Daily Point of Light # 1663 Jun 19, 2000

John Wyseman left a lucrative career as a geologist to work in an inner-city high school in New Orleans and help students learn skills to be successful in life. “I made a lot more money, but I was a very unhappy individual because I wasn’t helping anyone except myself,” said Wyseman, founder and director of the Fortier Career Development and Training Center. He has developed this program, along with the On-Site Tech Program and Campus Employment Center at Alcee Fortier High School in response to seeing students struggle in their efforts to better themselves in the workplace.

A Special Education Teacher at Alcee Fortier High School, Wyseman realizes that special education students faced tremendous difficulties finding jobs after they earned their certificate of High School completion. To motivate his students, Wyseman started the Special Education Honor Roll, a program that provides banquets, awards, and field trips for special education students. In addition, he started the Special Students Vocational Training Program for students with disabilities to provide them with work experiences to prepare them for lifelong careers. The goal of the Fortier Special Vocational Training Program is to help those disabled students build marketable skills to obtain meaningful employment after graduation.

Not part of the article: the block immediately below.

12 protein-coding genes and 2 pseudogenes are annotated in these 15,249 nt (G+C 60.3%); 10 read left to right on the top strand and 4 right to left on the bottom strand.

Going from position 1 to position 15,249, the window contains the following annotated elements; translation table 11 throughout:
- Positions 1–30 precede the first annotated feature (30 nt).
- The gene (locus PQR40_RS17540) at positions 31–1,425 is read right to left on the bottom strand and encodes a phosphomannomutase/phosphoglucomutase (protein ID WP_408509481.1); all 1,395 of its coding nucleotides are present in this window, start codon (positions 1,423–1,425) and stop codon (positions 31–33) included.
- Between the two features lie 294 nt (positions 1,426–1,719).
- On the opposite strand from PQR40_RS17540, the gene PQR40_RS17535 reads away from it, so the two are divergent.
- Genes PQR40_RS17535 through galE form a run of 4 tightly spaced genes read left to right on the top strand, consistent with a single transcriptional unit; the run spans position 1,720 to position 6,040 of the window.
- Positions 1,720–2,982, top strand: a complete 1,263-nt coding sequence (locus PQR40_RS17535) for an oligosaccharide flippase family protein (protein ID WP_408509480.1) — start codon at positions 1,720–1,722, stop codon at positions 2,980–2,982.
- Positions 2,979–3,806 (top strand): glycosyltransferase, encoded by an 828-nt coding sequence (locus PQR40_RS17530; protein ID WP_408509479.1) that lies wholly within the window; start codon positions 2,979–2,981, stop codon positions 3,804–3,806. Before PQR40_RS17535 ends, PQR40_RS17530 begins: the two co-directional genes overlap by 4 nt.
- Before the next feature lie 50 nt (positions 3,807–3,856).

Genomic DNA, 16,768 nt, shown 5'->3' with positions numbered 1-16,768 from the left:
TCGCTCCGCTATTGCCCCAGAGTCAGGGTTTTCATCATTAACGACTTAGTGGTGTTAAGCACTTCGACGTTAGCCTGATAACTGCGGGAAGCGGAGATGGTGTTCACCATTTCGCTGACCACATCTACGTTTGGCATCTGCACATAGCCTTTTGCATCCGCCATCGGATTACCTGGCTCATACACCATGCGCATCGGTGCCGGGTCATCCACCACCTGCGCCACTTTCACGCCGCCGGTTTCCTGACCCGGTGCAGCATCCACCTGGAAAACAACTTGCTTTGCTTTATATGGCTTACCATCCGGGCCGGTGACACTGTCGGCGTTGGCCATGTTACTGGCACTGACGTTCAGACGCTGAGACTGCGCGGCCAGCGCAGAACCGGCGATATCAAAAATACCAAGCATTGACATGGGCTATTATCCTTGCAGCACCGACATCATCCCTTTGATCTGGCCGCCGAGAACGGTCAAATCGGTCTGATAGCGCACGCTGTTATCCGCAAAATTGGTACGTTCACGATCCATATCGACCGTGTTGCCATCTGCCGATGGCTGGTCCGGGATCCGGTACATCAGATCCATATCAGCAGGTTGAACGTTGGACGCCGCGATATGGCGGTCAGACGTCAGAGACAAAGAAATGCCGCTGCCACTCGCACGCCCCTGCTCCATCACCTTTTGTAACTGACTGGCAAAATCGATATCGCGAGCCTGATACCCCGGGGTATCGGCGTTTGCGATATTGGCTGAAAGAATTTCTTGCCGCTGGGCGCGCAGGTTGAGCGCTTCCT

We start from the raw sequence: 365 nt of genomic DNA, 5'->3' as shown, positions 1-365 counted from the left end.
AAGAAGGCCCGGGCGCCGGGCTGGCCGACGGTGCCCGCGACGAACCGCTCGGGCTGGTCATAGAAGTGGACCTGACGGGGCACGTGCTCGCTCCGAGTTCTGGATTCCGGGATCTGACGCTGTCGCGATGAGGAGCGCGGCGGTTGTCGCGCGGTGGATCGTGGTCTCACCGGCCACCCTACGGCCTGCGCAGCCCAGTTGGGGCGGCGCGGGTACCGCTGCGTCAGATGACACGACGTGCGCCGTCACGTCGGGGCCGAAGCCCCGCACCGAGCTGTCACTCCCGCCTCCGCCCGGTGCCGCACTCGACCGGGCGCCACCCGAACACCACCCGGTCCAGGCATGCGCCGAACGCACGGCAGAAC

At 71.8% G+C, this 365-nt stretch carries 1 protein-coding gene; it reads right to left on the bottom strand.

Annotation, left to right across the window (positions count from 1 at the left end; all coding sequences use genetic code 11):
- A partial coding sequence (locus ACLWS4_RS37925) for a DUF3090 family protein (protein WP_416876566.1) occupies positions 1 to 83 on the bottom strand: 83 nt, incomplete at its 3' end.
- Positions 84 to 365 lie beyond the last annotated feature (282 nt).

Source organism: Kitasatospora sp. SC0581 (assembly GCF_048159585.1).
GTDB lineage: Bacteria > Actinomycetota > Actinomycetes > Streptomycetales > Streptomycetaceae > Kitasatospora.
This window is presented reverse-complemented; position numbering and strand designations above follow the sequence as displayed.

The vocational training program was transformed into the Career Development and Training program, a unique program that only exists at Alcee Fortier Senior High School. The Career Training Program also involves at-risk teenagers in a wealth of personal growth experiences. It has been nationally recognized on television stations in every major city in the country. The program provides students with the opportunity to learn marketable skills for a smooth transition from high school to career through:

  • Participation in a co-op program at Louisiana Technical College
  • Internships on job sites
  • Job Shadowing experience

A Campus Employment Center, also developed by Wyseman, operates after school hours and teaches skills such as filling out applications, interviewing, and work ethics. The students are given assistance in finding part-time employment and personal counseling to assist them in overcoming personal problems and dealing with crisis situations.

Fortier Senior High School’s Tech Program was also the brainchild of Wyseman. It started ten years ago for special education students but has now expanded to include any student at the high school. At Fortier, an inner city school of 1,200 students, some of whom have criminal records, tech program students spend mornings at a local trade school and afternoons in the classroom. Individuals and businesses sponsor each student in order to purchase tools, textbooks, and supplies. In the ten year of the program’s existence, 200 students have participated and 85% of these are still in the job of their choosing. Teenage pregnancy, criminal activity, and expulsion among this group of students is nonexistent.

Wyseman’s programs are breaking the cycle of students at Fortier H.S. who perform poorly with little expectation of significant achievement in the workplace and society.